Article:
1 Introduction

In the last decade, cancer became one of the leading causes of deaths in higher income countries. The earlier the disease is diagnosed, the higher the chance that the patient can be successfully treated. Therefore, quantitative imaging techniques, such as computed tomography (CT), magnetic resonance imaging (MRI), positron emission tomography (PET) play a dominant role in early diagnosis. In the last few years, with the significant improvement of these non-invasive techniques, the emphasis has shifted to the efficient processing of the diverse data.

Gliomas are frequent primary brain tumors in adults [9]. Being highly malignant, this type covers a large portion of all malignant brain tumors. In case of patients with such brain tumors, the role of non-invasive imaging techniques is even more important, as repeated tumor biopsies have a high associated risk. Therefore, continuous monitoring using 3D image modalities (CT, MRI) is a widely applied tool. With the improvement of these sensors, 3D data with high spatial resolution is acquired from the brain, and abnormalities can be detected and monitored, which can help in determining the location, size and shape of the tumor, setting up the accurate diagnosis and also in managing the disease and the treatment process simultaneously. Moreover, by applying biologically variable parameters, like longitudinal relaxation time (T1), transverse relaxation time (T2), proton density (PD) or fluid-attenuated inversion recovery (FLAIR) and using varying pulse sequences and imaging parameters, different image contrast parameters can be achieved in MRI [17].

To help automatic glioma detection, the Multimodal Brain Tumor Image Segmentation Benchmark (BRATS) [3, 4, 17] was collected then improved and extended multiple times in the past few years.

When categorizing state-of-the-art tumor segmentation algorithms, we can divide them into two broad families [17]. Generative models use detailed prior information about the appearance and spatial distribution of multiple different tissues, including anatomical and domain-specific knowledge to build tumor models to be detected and classified. They usually also perform brain tissue segmentation. In [19], tumors were handled as outliers and detects them by applying a brain atlas, followed by a feature-based tumor segmentation, distinguishing tumor and edema regions. The method in [1] is based on a generative model, where tissues are represented by Gaussian mixture models combined with an atlas-based tissue prior. This model was extended with a tumor prior, using convolutional restricted Boltzmann machines. A bag of words driven robust support vector machine classification model is used in [16], to speed up categorization of benign and malignant brain areas.

The methods belonging to this group can handle unseen images efficiently, but they strongly rely on the registration step: test samples should be accurately aligned to spatial priors, which is problematic for example in the presence of large tumor regions [27].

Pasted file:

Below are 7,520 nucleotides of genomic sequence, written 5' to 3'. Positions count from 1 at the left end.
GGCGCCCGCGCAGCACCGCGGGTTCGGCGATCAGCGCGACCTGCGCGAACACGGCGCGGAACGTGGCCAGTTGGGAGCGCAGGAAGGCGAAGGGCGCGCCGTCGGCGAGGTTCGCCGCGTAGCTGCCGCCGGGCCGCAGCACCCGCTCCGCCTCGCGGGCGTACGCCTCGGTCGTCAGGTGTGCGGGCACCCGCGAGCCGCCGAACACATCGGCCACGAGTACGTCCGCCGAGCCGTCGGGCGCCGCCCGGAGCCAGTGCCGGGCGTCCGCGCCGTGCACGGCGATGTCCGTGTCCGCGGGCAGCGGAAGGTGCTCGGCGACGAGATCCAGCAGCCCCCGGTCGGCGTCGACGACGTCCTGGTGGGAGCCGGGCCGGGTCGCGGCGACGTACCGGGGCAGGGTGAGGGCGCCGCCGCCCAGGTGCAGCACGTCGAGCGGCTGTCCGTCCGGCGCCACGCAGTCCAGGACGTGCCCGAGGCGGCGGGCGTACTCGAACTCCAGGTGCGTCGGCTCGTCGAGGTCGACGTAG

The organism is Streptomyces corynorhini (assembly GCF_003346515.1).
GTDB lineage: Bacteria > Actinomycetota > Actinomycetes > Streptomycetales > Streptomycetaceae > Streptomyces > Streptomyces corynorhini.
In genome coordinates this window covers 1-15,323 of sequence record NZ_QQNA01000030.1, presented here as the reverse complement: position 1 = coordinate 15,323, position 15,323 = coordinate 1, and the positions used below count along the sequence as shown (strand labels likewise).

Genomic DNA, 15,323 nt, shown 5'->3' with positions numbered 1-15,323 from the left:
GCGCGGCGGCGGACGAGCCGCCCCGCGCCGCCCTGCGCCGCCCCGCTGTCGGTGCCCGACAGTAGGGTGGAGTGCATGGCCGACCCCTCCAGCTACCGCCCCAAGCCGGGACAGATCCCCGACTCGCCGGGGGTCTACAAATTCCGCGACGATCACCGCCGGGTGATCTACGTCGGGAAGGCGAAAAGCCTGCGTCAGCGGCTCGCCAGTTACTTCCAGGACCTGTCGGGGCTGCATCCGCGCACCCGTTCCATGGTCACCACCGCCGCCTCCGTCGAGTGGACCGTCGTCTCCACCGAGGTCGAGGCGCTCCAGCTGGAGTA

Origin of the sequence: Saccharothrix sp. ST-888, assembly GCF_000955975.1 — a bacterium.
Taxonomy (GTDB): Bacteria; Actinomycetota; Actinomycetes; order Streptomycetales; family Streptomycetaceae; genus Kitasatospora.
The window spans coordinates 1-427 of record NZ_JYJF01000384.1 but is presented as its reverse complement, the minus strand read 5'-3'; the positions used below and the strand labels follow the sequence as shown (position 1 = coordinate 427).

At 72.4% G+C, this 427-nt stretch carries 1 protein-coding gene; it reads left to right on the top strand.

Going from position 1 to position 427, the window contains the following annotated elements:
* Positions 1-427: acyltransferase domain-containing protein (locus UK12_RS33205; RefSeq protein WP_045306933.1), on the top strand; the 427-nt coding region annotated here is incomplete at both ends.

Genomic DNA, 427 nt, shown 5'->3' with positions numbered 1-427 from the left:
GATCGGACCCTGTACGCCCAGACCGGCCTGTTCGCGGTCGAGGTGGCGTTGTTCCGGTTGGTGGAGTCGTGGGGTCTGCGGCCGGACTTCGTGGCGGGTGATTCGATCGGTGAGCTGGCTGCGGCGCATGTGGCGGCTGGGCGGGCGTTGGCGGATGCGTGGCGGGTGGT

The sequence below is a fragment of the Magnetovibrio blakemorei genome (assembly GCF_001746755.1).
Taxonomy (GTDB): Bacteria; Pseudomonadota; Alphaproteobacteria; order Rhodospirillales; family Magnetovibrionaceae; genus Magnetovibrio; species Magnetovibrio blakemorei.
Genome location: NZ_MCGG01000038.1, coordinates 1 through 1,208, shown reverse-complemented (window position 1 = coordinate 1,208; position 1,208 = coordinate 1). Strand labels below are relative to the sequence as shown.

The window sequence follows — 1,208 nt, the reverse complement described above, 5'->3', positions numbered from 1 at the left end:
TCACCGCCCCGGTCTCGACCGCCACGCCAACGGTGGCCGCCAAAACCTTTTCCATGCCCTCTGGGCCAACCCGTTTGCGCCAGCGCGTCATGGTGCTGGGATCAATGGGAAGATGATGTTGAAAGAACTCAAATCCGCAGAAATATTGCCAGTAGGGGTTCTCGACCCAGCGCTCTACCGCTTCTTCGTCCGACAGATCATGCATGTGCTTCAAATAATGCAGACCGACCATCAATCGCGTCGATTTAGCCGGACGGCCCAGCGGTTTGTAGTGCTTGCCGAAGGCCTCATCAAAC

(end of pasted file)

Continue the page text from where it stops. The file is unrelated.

In the other large group, discriminative models use annotated training images and directly learn the characteristics of different segmentation labels without any prior domain knowledge. In [6], support vector machine classification and Conditional Random Field (CRF) based hierarchical regularization were combined for multi-level classification of brain tissues. A CRF framework was also applied in [26] for tumor detection and segmentation together with pixel-pairwise affinity and superpixel-level features. [25] introduced a method, which first applies wavelet-based features, then uses an adaptive artificial neural network for classification. To cover intensity and shape variations of tumors, the methods in this group require huge amounts of training data to thoroughly learn tumor features.

Nowadays, deep learning methods are the most popular models of this group, using convolutional neural networks [18, 21]. Different network architectures, such as U-Net [20] or cascaded anisotropic networks (WT-Net) [8] are applied for training segmentation models using 2D or 3D interpretation. In the last years, these methods were dominating in the tumor segmentation challenges, for example most of the methods on the leaderboard of the BRATS2015 challenge [10, 12, 13] mainly apply convolutional neural networks for tumor segmentation.

However, the disadvantage of these methods is still their strong dependence on the training data, e. g., they cannot handle images with differing imaging protocols from the ones used for acquiring the training data. They also lack the exploitation of spatial priors, therefore sometimes a post-processing step is added to further enhance the performance.

To compensate for the mentioned drawbacks of the different models, one solution might be to use a mixed generative-discriminative model to fuse handcrafted features and learning [22]. Such model was introduced in [2], with an expectation maximization based generative approach as a first step to segment the volume into tumor and healthy tissue labels. Then, the tumor labels were refined using gradient boosting multi-class classification. Finally, a probabilistic Bayesian strategy was employed for finalizing the tumor segmentation.

From a medical point-of-view, the existence of tumors may support diagnosis, therefore these objects may function as the ROI of the image. This motivates to consider tumors as salient regions in the image, and highlight them by applying a visual saliency [14] model. Our proposed algorithm follows this direction and, inspired by [5], constructs a saliency model using handcrafted features. The referred saliency-based detection algorithm [5] is based on a pseudo-coloring scheme using FLAIR, T2 and T1c sequences respectively as RGB channels, followed by a bottom-up color and spatial distance calculation to highlight tumor areas as salient regions in the image.